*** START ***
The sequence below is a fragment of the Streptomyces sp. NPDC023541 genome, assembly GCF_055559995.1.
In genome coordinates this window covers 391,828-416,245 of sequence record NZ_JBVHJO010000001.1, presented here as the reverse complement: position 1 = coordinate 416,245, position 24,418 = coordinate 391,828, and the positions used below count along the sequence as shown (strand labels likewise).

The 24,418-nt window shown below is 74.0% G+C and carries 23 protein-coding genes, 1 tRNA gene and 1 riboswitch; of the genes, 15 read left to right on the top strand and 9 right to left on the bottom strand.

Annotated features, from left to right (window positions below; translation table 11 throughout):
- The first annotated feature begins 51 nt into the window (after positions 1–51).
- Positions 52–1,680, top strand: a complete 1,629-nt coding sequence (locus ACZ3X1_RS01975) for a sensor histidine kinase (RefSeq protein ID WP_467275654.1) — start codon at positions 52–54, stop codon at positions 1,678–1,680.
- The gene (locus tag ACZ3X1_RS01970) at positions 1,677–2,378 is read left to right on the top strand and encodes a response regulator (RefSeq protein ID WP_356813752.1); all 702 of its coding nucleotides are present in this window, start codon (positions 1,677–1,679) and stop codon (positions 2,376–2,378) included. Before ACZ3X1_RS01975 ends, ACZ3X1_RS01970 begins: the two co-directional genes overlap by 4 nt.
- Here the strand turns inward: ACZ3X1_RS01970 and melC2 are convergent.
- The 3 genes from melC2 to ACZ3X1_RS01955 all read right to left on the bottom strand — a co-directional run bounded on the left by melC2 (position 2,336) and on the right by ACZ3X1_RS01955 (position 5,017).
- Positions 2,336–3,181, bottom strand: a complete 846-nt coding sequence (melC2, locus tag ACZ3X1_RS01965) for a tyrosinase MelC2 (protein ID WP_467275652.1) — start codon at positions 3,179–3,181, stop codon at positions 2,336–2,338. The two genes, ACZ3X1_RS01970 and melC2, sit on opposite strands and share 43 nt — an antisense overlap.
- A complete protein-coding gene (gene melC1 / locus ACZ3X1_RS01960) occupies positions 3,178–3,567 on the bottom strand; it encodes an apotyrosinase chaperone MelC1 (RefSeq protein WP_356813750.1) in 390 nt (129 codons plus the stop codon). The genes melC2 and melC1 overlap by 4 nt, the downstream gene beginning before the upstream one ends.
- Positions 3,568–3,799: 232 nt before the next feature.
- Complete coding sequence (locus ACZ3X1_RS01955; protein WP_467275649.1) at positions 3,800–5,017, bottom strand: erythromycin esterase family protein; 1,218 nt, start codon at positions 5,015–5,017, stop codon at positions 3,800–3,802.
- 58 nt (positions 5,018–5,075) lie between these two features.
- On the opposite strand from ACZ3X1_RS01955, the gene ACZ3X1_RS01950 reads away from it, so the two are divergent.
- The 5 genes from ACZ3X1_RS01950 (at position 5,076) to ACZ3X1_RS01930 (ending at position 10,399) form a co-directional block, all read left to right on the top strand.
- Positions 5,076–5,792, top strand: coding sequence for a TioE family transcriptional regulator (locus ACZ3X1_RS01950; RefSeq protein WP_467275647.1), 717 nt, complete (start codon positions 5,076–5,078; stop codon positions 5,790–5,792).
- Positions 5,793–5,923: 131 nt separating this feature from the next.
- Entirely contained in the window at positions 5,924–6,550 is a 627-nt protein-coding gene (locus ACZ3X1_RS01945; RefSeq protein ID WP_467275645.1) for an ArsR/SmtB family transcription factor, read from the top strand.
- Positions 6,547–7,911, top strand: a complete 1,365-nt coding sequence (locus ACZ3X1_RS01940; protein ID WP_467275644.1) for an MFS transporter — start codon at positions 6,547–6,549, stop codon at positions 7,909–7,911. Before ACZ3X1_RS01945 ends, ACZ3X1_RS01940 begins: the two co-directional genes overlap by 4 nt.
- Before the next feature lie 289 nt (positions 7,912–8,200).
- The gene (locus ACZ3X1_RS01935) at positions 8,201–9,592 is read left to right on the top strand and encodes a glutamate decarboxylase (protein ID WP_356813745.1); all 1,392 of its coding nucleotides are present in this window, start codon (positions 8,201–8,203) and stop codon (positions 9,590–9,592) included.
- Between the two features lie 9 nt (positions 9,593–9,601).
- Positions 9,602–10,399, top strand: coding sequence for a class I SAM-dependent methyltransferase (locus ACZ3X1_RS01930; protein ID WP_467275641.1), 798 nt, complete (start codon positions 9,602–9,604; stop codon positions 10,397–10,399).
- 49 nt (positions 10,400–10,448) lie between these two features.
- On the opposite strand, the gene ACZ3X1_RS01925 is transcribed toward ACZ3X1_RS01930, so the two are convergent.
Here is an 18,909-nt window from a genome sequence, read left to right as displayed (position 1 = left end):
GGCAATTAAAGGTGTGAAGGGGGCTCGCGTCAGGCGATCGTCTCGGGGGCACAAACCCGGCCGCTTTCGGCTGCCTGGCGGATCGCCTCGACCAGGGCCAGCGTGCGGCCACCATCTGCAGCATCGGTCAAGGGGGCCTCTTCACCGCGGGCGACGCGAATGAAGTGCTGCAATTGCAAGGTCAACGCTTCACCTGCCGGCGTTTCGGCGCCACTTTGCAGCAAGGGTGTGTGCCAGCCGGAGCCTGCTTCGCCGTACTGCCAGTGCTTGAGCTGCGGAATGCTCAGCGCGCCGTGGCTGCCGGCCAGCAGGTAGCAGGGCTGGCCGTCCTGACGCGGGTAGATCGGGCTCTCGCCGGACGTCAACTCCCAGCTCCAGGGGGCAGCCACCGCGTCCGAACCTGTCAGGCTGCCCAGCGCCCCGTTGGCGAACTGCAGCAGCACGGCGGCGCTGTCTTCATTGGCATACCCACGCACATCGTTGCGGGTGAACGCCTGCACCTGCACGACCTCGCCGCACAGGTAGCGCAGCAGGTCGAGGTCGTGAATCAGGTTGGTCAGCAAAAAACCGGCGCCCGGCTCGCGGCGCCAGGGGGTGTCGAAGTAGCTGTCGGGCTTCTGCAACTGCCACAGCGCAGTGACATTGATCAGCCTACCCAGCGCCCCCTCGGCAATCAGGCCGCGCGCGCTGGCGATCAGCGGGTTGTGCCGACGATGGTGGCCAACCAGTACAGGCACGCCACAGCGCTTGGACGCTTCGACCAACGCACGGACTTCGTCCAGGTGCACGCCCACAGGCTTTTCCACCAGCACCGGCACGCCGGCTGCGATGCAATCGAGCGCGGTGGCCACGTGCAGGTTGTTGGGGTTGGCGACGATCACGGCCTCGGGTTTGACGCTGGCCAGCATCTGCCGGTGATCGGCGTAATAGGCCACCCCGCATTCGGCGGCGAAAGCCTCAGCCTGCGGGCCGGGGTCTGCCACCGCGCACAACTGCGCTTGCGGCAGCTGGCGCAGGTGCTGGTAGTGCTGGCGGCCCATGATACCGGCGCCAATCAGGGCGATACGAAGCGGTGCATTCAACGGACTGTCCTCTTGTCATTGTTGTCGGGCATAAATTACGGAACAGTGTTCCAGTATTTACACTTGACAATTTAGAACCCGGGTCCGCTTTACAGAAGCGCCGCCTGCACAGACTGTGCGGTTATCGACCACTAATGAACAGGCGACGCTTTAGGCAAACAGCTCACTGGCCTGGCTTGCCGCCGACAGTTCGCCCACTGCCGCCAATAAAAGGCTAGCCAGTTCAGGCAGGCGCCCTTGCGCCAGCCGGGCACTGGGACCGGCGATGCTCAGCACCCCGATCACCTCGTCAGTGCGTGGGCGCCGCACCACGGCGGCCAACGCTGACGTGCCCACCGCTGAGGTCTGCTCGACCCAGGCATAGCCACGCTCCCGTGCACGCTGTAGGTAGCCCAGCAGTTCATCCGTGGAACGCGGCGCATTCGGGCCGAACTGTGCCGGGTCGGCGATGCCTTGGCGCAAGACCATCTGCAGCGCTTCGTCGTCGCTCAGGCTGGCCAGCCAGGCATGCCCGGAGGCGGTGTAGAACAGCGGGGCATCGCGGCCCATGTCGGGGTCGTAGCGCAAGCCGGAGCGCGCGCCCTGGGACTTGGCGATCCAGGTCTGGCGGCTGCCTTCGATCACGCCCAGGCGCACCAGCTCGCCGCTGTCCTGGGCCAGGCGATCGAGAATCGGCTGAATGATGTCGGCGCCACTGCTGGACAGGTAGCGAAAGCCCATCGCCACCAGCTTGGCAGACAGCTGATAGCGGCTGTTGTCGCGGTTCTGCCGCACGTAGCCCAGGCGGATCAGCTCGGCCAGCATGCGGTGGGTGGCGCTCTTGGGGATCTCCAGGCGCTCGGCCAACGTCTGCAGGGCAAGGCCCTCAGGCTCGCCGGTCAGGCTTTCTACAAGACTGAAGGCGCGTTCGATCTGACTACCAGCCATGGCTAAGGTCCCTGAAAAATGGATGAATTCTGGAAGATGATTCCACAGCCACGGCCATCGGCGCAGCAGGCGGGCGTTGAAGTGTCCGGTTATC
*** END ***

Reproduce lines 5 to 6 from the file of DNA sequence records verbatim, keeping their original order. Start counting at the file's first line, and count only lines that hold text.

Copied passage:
- The first annotated feature begins 51 nt into the window (after positions 1–51).
- Positions 52–1,680, top strand: a complete 1,629-nt coding sequence (locus ACZ3X1_RS01975) for a sensor histidine kinase (RefSeq protein ID WP_467275654.1) — start codon at positions 52–54, stop codon at positions 1,678–1,680.